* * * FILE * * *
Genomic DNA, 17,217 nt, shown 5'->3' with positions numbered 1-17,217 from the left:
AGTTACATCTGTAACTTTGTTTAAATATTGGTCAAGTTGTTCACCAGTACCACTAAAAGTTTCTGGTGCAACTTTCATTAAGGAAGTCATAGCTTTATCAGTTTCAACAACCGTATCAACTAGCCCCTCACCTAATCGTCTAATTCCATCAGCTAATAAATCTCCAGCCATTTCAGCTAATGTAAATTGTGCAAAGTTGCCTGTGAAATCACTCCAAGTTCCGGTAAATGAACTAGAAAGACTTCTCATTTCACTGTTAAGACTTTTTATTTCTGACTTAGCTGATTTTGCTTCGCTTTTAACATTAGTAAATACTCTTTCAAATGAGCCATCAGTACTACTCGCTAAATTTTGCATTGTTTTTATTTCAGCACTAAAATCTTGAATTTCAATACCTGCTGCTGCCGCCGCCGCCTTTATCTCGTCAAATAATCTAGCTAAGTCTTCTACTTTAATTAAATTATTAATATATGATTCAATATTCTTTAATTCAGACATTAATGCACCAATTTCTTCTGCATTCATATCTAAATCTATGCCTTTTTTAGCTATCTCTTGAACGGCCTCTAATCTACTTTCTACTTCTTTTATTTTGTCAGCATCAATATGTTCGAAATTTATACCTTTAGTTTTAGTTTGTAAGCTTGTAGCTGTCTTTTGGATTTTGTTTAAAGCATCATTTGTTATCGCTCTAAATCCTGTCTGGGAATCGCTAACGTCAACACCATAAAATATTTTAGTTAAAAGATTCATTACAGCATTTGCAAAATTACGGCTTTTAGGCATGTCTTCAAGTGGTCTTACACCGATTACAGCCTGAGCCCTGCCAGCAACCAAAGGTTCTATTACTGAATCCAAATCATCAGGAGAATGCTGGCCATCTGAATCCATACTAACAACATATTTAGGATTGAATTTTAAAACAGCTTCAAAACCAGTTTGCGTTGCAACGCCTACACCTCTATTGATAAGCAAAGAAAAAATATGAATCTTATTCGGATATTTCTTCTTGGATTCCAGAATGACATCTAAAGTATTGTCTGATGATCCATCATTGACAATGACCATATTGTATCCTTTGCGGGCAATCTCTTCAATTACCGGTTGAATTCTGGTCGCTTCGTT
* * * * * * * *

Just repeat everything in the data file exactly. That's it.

Genomic DNA, 17,217 nt, shown 5'->3' with positions numbered 1-17,217 from the left:
AGTTACATCTGTAACTTTGTTTAAATATTGGTCAAGTTGTTCACCAGTACCACTAAAAGTTTCTGGTGCAACTTTCATTAAGGAAGTCATAGCTTTATCAGTTTCAACAACCGTATCAACTAGCCCCTCACCTAATCGTCTAATTCCATCAGCTAATAAATCTCCAGCCATTTCAGCTAATGTAAATTGTGCAAAGTTGCCTGTGAAATCACTCCAAGTTCCGGTAAATGAACTAGAAAGACTTCTCATTTCACTGTTAAGACTTTTTATTTCTGACTTAGCTGATTTTGCTTCGCTTTTAACATTAGTAAATACTCTTTCAAATGAGCCATCAGTACTACTCGCTAAATTTTGCATTGTTTTTATTTCAGCACTAAAATCTTGAATTTCAATACCTGCTGCTGCCGCCGCCGCCTTTATCTCGTCAAATAATCTAGCTAAGTCTTCTACTTTAATTAAATTATTAATATATGATTCAATATTCTTTAATTCAGACATTAATGCACCAATTTCTTCTGCATTCATATCTAAATCTATGCCTTTTTTAGCTATCTCTTGAACGGCCTCTAATCTACTTTCTACTTCTTTTATTTTGTCAGCATCAATATGTTCGAAATTTATACCTTTAGTTTTAGTTTGTAAGCTTGTAGCTGTCTTTTGGATTTTGTTTAAAGCATCATTTGTTATCGCTCTAAATCCTGTCTGGGAATCGCTAACGTCAACACCATAAAATATTTTAGTTAAAAGATTCATTACAGCATTTGCAAAATTACGGCTTTTAGGCATGTCTTCAAGTGGTCTTACACCGATTACAGCCTGAGCCCTGCCAGCAACCAAAGGTTCTATTACTGAATCCAAATCATCAGGAGAATGCTGGCCATCTGAATCCATACTAACAACATATTTAGGATTGAATTTTAAAACAGCTTCAAAACCAGTTTGCGTTGCAACGCCTACACCTCTATTGATAAGCAAAGAAAAAATATGAATCTTATTCGGATATTTCTTCTTGGATTCCAGAATGACATCTAAAGTATTGTCTGATGATCCATCATTGACAATGACCATATTGTATCCTTTGCGGGCAATCTCTTCAATTACCGGTTGAATTCTGGTCGCTTCGTT